Organisers: Wim De Clercq (Ghent University), Dimitri Van Limbergen (Ghent University), Frank Vermeulen (Ghent University), Rinse Willet (Leiden University)
This session takes place on Friday, 18 March 2016 from 09:00-13:00
NOTE: This session was originally scheduled for Friday afternoon, but will now take place on Friday morning.
At a certain point in their existence, all successful pre-industrial societies became faced with a fundamental challenge inherent to peasant-based economies: feeding a growing population while coping with the limits imposed by the natural environment and the available farming techniques. Still, as medieval and later European history has repeatedly shown us, such problems did not automatically – or at least not immediately – had to lead to catastrophic Malthusian scenarios. Instead, it has rather reminded us how the hazard of population pressure stimulated agrarian communities to adopt a wide variety of strategies that enabled them to maintain the balance between population and resources. Some of these solutions might be defined as “Boserupian” responses and include the reduction of the natural fallow and changes in the type of cultivated crops. In other cases this term alone does not quite say it and societies often resorted to using a combination of demographic and agrarian adjustments, as there are birth control, migration, changes in labour organization, or the expansion of the cultivated area into marginal territory.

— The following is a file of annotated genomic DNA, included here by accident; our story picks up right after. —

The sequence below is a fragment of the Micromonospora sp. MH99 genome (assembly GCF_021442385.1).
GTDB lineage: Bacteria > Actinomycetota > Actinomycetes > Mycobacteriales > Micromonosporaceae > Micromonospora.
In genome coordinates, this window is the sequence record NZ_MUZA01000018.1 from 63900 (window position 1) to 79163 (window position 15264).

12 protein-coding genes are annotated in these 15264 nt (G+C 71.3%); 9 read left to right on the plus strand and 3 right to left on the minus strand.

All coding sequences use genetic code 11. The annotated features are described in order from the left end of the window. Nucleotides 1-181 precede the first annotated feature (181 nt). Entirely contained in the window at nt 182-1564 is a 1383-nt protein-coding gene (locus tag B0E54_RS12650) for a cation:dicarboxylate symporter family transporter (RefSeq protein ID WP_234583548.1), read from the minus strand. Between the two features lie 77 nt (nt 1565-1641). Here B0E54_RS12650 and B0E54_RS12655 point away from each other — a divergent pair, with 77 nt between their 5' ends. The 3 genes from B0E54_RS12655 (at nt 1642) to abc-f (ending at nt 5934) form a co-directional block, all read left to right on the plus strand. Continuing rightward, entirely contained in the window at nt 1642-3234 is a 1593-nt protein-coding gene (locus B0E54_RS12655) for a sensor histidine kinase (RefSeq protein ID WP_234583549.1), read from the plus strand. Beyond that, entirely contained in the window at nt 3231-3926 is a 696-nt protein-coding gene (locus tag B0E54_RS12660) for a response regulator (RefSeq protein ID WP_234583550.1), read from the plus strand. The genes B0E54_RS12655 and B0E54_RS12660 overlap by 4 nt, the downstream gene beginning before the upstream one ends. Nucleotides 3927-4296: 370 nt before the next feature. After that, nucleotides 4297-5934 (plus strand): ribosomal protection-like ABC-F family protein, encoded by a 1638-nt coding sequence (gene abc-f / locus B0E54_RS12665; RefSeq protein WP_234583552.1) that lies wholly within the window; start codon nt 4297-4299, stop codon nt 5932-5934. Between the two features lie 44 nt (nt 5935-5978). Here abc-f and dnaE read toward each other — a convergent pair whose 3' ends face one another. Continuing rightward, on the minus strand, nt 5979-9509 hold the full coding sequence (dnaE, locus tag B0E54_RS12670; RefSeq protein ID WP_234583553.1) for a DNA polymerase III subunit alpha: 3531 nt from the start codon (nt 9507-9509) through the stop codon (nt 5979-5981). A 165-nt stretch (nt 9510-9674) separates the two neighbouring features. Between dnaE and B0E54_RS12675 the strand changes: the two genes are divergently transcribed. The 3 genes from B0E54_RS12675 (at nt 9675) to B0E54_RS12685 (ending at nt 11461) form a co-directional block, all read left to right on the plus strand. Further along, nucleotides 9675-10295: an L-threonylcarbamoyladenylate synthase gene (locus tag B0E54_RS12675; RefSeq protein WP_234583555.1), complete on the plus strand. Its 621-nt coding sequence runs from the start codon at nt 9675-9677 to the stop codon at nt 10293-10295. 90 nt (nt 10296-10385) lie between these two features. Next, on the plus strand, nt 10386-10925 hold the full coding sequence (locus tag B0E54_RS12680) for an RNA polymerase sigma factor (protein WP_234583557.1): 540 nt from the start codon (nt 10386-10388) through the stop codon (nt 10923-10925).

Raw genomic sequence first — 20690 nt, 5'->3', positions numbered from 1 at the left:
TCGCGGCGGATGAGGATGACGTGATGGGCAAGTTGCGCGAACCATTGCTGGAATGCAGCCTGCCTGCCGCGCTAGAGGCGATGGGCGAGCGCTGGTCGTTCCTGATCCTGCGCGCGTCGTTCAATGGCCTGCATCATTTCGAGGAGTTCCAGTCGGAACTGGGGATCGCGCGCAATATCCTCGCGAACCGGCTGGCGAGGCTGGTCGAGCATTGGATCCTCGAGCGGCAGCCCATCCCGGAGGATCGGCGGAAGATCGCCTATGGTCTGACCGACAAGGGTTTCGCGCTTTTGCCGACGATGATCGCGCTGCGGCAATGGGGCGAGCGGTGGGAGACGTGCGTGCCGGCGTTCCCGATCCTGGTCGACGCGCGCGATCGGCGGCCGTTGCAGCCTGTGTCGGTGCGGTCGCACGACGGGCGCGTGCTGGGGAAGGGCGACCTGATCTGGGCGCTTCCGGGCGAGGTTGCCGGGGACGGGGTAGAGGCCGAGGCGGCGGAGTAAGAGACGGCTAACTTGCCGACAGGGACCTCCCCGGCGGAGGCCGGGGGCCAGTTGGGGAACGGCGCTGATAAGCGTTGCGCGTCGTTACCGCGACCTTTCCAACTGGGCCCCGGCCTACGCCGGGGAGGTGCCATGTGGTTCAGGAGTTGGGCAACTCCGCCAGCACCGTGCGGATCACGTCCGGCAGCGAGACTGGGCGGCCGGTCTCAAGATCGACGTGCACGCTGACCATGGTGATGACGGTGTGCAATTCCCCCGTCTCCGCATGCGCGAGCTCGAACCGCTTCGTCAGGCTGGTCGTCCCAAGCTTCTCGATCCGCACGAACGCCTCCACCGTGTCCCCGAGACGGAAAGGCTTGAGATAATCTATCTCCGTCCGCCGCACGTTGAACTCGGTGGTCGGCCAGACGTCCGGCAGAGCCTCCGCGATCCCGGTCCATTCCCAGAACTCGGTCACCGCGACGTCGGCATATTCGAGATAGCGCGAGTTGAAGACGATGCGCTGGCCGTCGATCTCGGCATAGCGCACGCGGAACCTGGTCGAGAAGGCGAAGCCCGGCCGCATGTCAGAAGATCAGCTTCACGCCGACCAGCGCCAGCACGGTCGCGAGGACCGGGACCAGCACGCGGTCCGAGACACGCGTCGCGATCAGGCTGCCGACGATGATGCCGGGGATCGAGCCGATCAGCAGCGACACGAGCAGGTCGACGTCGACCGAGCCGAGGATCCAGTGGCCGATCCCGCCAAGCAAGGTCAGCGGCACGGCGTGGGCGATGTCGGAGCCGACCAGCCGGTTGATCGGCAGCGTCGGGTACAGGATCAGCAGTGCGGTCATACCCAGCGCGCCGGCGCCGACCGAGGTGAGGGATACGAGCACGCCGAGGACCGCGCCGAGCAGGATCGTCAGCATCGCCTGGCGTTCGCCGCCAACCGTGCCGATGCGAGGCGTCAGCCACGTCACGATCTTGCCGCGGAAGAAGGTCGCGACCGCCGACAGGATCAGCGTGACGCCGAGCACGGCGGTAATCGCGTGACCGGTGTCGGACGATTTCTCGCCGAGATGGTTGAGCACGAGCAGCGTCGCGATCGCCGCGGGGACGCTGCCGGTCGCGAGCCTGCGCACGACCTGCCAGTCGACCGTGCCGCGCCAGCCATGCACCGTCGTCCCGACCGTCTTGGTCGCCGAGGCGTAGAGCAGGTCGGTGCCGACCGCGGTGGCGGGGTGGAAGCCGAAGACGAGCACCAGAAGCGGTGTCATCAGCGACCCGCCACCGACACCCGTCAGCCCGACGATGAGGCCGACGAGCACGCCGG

The link between demography and agriculture in economies preceding the industrialization era is a widely acknowledged feature of historical studies focusing on 13th-19th century Europe. But despite Bruce W. Frier’s almost desperate call for the deeper integration of population issues in Roman scholarship, a recent paper by Neville Morley could do nothing more but to address the general lack thereof in socio-economic studies on classical antiquity. However, the work of Walter Scheidel is a strong reminder that such constraints necessarily must have cast their shadow on the economic developments in many parts of the Empire. This session wishes to address this hiatus and invite speakers to reflect on the issue, either through specific case studies from within the Roman Empire, or on a more theoretical level by debating the validity of concepts such as Malthus and Boserup. We are hereby particularly interested in contributions that discuss territorial dossiers in relation to wider regional and pan-imperial developments, or in papers that offer new analytical frameworks for the understanding of Roman agro-economic history; at the same time acknowledging the individuality of local transformations.
This session is made up of five papers.